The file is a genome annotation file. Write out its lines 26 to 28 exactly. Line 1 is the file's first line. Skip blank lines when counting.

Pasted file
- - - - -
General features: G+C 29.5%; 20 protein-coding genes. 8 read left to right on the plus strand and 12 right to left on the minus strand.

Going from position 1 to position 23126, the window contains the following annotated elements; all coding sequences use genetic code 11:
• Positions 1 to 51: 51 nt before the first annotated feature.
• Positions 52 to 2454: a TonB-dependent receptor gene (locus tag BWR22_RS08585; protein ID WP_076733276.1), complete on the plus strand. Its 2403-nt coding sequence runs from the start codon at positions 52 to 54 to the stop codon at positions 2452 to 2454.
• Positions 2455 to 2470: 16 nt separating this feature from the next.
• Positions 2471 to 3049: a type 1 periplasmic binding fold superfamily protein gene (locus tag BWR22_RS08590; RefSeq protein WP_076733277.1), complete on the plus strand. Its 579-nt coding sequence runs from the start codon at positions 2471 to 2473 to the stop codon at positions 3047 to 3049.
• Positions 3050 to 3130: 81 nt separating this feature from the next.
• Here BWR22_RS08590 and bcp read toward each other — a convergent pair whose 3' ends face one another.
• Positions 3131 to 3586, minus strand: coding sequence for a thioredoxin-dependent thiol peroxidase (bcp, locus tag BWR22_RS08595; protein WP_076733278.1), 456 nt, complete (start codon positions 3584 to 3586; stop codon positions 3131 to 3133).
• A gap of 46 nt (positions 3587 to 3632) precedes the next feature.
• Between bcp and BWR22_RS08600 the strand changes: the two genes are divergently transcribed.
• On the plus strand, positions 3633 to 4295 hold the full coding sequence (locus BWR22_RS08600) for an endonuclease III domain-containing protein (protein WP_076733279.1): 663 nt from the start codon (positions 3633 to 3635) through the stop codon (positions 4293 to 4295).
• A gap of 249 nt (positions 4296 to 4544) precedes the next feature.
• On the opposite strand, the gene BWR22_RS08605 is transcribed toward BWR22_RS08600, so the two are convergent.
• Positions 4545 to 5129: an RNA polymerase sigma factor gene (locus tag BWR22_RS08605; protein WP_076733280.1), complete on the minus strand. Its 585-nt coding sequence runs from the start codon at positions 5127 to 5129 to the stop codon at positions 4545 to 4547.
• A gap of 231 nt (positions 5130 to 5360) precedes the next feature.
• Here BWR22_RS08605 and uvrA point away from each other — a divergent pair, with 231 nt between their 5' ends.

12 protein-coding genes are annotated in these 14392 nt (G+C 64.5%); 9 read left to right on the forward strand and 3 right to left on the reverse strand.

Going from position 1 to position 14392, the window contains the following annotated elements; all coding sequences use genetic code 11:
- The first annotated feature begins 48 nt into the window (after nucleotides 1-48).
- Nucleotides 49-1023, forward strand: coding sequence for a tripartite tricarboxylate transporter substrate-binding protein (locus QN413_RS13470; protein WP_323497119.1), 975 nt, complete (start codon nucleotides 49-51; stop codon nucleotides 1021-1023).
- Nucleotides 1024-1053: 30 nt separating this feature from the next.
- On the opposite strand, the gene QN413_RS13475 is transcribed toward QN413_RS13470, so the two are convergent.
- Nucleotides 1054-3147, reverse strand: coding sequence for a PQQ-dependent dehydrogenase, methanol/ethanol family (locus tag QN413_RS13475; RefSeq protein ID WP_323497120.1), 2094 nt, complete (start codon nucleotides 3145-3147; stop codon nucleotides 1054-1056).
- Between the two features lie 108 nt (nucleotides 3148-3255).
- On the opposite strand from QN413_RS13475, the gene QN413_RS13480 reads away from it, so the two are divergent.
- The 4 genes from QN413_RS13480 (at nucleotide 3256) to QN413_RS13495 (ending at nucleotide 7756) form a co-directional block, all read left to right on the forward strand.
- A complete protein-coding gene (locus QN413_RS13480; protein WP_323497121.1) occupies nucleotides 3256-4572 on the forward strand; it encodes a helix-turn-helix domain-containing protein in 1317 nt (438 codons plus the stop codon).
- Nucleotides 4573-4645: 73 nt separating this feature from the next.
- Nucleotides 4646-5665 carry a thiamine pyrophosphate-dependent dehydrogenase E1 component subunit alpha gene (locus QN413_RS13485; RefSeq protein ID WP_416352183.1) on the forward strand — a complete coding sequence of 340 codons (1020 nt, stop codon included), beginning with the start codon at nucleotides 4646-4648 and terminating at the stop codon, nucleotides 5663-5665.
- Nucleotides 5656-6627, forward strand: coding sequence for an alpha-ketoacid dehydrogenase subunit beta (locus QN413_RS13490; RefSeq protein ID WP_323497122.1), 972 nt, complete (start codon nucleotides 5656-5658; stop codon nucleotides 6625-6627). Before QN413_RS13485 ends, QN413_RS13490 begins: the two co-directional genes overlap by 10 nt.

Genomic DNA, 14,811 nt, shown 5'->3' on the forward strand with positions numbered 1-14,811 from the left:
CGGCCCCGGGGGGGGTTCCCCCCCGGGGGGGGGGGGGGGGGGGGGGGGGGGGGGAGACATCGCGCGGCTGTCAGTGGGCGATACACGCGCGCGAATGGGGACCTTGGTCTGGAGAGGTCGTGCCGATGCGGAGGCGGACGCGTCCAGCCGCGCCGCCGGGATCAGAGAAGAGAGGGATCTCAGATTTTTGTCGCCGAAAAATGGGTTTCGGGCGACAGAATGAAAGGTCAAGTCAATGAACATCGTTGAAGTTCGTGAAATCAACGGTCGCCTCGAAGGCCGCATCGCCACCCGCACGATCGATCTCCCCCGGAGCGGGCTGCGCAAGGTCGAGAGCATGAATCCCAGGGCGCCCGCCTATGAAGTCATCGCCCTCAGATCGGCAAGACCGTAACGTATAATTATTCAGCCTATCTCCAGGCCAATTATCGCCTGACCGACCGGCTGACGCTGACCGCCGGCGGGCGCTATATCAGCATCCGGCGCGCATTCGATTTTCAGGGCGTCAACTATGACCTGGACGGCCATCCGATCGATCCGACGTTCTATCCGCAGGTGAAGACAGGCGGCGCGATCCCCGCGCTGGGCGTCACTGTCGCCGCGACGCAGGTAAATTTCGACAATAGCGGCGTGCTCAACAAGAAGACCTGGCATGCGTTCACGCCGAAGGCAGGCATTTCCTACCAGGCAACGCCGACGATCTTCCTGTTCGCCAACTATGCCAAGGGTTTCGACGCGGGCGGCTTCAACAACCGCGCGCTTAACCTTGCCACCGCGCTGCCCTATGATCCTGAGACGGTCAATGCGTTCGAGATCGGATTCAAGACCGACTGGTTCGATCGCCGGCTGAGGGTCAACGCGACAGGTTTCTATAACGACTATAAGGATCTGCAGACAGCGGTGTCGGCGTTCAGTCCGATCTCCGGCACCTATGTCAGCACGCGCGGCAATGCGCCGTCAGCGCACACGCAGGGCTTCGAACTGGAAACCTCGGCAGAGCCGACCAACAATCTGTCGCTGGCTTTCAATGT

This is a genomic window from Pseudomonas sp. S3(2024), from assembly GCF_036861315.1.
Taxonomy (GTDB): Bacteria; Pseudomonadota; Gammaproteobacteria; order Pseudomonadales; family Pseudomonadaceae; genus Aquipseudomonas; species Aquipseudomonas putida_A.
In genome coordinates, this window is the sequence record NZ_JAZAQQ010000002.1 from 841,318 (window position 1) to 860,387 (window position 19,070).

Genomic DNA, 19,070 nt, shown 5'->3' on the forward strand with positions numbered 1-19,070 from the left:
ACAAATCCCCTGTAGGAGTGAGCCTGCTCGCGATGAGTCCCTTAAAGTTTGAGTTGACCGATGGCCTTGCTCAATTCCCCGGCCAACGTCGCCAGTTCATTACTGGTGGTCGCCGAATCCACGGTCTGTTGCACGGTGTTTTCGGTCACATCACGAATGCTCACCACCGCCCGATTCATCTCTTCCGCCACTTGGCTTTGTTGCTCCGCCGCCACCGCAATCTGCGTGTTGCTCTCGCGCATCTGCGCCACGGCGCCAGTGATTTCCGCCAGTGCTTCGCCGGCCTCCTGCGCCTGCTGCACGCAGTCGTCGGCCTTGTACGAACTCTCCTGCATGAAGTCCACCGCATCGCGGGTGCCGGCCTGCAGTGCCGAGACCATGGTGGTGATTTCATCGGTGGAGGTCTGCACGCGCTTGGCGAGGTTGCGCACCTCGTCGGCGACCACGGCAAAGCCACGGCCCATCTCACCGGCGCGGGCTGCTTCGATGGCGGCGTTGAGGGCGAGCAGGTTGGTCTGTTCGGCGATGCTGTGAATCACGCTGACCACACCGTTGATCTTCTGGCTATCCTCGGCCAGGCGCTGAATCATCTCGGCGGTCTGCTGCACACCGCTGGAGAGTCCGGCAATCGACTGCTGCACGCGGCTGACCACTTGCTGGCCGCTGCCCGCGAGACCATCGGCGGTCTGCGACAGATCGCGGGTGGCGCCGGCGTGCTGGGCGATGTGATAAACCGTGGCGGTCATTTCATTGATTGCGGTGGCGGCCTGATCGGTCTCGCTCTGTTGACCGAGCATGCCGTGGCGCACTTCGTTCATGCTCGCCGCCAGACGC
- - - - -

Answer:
- On the opposite strand from QN413_RS13475, the gene QN413_RS13480 reads away from it, so the two are divergent.
- The 4 genes from QN413_RS13480 (at nucleotide 3256) to QN413_RS13495 (ending at nucleotide 7756) form a co-directional block, all read left to right on the forward strand.
- A complete protein-coding gene (locus QN413_RS13480; protein WP_323497121.1) occupies nucleotides 3256-4572 on the forward strand; it encodes a helix-turn-helix domain-containing protein in 1317 nt (438 codons plus the stop codon).